It comes as no surprise to learn that Vladimir Putin has been extremely critical of how America has handled the ongoing crisis in Syria. In a Q&A at the Valdai International Discussion Club in 2014, he stated that ‘the politics of those in power in the U.S. is erroneous. It not only contradicts our national interests, it undermines any trust that we had in the United States’. Since the beginning of the civil war against General Bashar al-Assad’s regime and the surge of aggression from ISIS, the ongoing debate between Russia and the U.S. on how to deal with the situation has been tense, to say the least, with Russia favouring going the opposite route of the western coalition: wiping out resistance to Assad, and to the regime that has killed hundreds in its campaign to reign Syria back into its control. This includes American backed rebel groups, which have already suffered heavy losses and are set to lose even more, now that Russia has begun airstrikes against rebel forces.
Already it seems to have had an effect. Recently Reuters reported that “Russian air strikes in Syria’s Latakia province killed a rebel commander and four other fighters from a group armed by President Bashar al-Assad’s foreign enemies”, along with 15 civilians. Although his stance on Syria and the regime has been clear for years, Putin’s sudden entrance into the Middle-Eastern conflict is not. Why has Russia decided to enter the fray now, after such a long period of merely spectating?
Perhaps it has something to do with Russia’s stringent foreign policy, which prompts a swift response from the nation against threats to national security? Until recently, Russia’s relationship with Syria was quite amicable. In 2012, Russia was one of three countries that opposed the UN’s formal condemnation of Assad’s government for alleged attacks on civilians in Homs; perhaps this is related to the fact that exports to Syria from Russia in 2010 were valued at over $1 billion. The power struggle that has emerged in the country may have forced Putin’s hand in protecting what they view as an economic and political ally in order to assure the continuation of this mutually beneficial relationship.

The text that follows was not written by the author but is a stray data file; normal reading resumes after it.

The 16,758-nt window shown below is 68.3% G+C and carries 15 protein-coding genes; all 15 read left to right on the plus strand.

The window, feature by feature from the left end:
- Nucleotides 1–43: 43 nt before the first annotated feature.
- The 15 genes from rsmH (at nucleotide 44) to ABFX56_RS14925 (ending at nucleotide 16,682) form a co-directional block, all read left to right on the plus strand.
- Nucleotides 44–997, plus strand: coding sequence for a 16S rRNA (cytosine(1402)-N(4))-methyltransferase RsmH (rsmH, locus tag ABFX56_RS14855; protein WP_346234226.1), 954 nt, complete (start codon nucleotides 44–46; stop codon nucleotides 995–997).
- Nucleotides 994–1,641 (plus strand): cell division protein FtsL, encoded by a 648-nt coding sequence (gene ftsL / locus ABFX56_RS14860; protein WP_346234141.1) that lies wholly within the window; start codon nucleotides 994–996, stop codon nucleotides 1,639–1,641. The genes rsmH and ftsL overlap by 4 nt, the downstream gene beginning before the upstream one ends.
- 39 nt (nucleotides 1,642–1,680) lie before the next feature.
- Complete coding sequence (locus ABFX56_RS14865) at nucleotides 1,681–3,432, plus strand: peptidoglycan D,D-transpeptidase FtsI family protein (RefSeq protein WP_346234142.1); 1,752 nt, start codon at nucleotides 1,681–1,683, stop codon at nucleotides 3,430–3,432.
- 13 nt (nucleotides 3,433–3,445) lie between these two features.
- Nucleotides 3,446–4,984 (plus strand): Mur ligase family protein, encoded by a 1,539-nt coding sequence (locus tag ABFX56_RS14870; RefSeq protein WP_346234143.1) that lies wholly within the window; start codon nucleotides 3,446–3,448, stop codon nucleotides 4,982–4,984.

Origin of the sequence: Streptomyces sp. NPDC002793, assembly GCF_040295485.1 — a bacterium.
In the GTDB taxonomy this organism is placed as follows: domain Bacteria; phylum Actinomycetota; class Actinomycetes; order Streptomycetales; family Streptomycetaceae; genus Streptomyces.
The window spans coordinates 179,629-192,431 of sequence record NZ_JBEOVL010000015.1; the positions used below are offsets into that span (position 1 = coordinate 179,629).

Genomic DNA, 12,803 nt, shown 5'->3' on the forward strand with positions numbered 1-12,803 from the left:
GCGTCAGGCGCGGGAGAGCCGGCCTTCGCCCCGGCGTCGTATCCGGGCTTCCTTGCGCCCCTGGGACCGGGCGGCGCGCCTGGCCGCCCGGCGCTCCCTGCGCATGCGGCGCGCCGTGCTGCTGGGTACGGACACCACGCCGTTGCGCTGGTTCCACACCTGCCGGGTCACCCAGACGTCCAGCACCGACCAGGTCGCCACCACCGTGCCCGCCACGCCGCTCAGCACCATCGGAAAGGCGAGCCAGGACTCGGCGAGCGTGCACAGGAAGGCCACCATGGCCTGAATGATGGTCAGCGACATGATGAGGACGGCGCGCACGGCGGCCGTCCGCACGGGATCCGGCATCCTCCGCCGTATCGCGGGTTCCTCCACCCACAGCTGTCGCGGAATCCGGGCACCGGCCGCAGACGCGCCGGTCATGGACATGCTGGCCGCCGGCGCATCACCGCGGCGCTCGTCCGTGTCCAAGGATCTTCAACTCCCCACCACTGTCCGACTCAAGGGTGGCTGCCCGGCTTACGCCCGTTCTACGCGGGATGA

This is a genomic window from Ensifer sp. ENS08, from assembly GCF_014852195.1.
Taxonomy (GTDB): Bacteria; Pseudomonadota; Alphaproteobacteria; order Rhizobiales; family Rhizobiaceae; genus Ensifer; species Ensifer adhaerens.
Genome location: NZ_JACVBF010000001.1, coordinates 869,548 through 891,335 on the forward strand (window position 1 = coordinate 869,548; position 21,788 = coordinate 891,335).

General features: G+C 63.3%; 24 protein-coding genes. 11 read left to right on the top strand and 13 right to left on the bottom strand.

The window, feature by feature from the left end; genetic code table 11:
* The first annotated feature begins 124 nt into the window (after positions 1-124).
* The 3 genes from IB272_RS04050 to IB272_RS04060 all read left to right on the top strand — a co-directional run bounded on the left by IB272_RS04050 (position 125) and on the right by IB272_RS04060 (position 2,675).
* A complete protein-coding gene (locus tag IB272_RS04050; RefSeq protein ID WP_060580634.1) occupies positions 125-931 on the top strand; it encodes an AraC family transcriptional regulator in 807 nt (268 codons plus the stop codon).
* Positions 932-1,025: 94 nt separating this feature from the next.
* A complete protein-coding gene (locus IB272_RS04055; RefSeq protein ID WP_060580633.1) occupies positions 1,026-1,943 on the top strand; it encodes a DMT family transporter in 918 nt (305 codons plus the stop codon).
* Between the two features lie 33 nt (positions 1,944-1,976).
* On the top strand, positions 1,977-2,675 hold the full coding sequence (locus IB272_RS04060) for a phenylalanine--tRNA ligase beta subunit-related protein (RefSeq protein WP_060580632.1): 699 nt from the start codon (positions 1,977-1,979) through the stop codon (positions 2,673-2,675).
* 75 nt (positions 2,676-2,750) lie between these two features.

On the other hand, the opposite may just as well be true. Hussein Ibish of the New York Times stated that the incursion by Russia ‘is aimed at securing the larger, western part of the rump Syrian state that is still controlled by Mr. Assad — in particular the air and naval bases near Latakia and Tartus’, and predicted that the end game of securing this territory was partition- putting an end to the conflict by means of a ‘Lebanese-style segregation of Syria into zones controlled by rival militias’. If this was the case, Russia’s strikes are a means of not only putting a stop to the conflict, but also of creating a larger Russian presence within Syria and the surrounding area. After the annexation of Crimea and the skirmishes against Ukrainian forces, it’s not out of the question that all of this is a power play by Putin against the machinations of the coalition forces for influence in the Middle-East.
Whatever his reasoning, Russia’s President has received a less-than-warm reception to his campaign. President Obama’s press secretary has described Russia’s action as motivated by ‘weakness’, yet after three weeks an agreement has been reached between the two nations so as to avoid conflict between nearby aircraft. Pentagon press secretary Peter Cook has stated that it does not ‘constitute U.S. cooperation or support for Russia’s policy or actions in Syria’, but this hands-off tactic is something many people have come to expect from America. Russia’s actions, while at odds with US interests, are more than Washington has ever committed to doing in Syria. The White House has remained noticeably absent in the proceedings with Syria, despite its strong condemnation of the Assad regime. CNN does report that Obama has promised US co-operation, but ‘only if that plan includes removing Syrian President Bashar al-Assad’. If Russia does not agree with this scheme to unseat Assad, Obama warned that ‘Russia’s air campaign would only lead to further bloodshed’. Russia, he said, would become ‘stuck in a quagmire.’
Only time will tell what Putin’s true motivations behind these sudden airstrikes are, and whether or not western nations will choose to work with or against him. Until then all we can do is speculate as to the future of the conflict in Syria.
- By Fiachra Johnston